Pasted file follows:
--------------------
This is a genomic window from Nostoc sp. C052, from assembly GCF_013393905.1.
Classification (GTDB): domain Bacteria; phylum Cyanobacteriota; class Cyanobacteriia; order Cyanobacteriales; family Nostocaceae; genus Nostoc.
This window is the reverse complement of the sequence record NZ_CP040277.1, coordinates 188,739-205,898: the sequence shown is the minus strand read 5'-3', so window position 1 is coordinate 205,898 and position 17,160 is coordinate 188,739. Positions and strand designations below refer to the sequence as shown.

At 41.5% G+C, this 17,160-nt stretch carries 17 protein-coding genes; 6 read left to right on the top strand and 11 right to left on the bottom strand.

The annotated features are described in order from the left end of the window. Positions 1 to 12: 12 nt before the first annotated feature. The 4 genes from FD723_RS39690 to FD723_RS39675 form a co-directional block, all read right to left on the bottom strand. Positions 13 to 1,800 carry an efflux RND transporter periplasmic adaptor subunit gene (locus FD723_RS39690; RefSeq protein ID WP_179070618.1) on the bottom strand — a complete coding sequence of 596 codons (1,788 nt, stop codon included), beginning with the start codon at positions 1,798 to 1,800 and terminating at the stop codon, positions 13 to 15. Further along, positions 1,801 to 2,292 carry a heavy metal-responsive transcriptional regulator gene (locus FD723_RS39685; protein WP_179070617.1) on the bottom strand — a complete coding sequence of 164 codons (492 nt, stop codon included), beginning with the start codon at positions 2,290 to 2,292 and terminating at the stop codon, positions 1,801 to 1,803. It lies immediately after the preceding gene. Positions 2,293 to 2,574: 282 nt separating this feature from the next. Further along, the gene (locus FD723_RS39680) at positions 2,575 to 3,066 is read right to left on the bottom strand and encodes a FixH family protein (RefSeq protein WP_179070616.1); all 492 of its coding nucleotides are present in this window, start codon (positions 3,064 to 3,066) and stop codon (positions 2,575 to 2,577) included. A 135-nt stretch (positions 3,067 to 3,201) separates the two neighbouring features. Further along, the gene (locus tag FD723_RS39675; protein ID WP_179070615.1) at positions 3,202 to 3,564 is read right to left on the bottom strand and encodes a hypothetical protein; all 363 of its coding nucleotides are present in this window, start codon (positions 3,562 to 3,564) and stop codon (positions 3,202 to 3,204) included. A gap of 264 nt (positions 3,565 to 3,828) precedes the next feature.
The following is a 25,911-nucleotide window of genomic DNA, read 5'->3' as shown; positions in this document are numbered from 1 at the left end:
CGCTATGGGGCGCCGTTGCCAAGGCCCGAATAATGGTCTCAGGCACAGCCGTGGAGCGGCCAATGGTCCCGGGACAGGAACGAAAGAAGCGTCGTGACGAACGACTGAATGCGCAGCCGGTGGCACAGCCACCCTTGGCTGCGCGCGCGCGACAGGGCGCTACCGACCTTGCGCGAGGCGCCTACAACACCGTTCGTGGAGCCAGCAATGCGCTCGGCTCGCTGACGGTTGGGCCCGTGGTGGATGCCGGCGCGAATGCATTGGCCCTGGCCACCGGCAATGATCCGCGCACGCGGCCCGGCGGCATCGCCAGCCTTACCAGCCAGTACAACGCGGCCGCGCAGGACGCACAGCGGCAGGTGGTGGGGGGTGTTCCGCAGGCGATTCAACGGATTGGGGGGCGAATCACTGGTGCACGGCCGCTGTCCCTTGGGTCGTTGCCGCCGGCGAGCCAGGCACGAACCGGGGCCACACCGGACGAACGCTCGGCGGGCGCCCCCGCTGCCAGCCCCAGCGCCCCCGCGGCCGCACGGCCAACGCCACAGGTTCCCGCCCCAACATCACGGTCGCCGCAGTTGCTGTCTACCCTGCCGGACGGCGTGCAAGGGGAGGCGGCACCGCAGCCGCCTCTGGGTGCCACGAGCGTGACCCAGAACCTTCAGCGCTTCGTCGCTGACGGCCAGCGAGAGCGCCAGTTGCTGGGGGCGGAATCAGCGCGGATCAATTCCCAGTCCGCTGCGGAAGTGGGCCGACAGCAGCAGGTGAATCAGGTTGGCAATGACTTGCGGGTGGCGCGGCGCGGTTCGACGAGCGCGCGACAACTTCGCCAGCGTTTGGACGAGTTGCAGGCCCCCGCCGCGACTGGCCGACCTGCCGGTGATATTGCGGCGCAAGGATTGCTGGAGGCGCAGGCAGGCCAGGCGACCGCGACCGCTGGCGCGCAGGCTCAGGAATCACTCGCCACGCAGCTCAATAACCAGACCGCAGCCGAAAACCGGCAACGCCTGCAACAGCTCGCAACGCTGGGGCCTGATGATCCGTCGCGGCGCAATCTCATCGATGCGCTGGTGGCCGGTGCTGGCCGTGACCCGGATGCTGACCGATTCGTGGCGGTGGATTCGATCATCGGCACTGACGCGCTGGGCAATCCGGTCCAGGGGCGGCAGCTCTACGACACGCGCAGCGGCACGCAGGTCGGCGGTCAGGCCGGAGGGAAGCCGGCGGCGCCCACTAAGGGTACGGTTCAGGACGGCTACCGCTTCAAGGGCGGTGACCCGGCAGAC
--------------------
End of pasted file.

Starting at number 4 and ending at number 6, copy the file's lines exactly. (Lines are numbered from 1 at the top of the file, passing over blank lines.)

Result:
At 41.5% G+C, this 17,160-nt stretch carries 17 protein-coding genes; 6 read left to right on the top strand and 11 right to left on the bottom strand.

The annotated features are described in order from the left end of the window. Positions 1 to 12: 12 nt before the first annotated feature. The 4 genes from FD723_RS39690 to FD723_RS39675 form a co-directional block, all read right to left on the bottom strand. Positions 13 to 1,800 carry an efflux RND transporter periplasmic adaptor subunit gene (locus FD723_RS39690; RefSeq protein ID WP_179070618.1) on the bottom strand — a complete coding sequence of 596 codons (1,788 nt, stop codon included), beginning with the start codon at positions 1,798 to 1,800 and terminating at the stop codon, positions 13 to 15. Further along, positions 1,801 to 2,292 carry a heavy metal-responsive transcriptional regulator gene (locus FD723_RS39685; protein WP_179070617.1) on the bottom strand — a complete coding sequence of 164 codons (492 nt, stop codon included), beginning with the start codon at positions 2,290 to 2,292 and terminating at the stop codon, positions 1,801 to 1,803. It lies immediately after the preceding gene. Positions 2,293 to 2,574: 282 nt separating this feature from the next. Further along, the gene (locus FD723_RS39680) at positions 2,575 to 3,066 is read right to left on the bottom strand and encodes a FixH family protein (RefSeq protein WP_179070616.1); all 492 of its coding nucleotides are present in this window, start codon (positions 3,064 to 3,066) and stop codon (positions 2,575 to 2,577) included. A 135-nt stretch (positions 3,067 to 3,201) separates the two neighbouring features. Further along, the gene (locus tag FD723_RS39675; protein ID WP_179070615.1) at positions 3,202 to 3,564 is read right to left on the bottom strand and encodes a hypothetical protein; all 363 of its coding nucleotides are present in this window, start codon (positions 3,562 to 3,564) and stop codon (positions 3,202 to 3,204) included. A gap of 264 nt (positions 3,565 to 3,828) precedes the next feature.
The following is a 25,911-nucleotide window of genomic DNA, read 5'->3' as shown; positions in this document are numbered from 1 at the left end: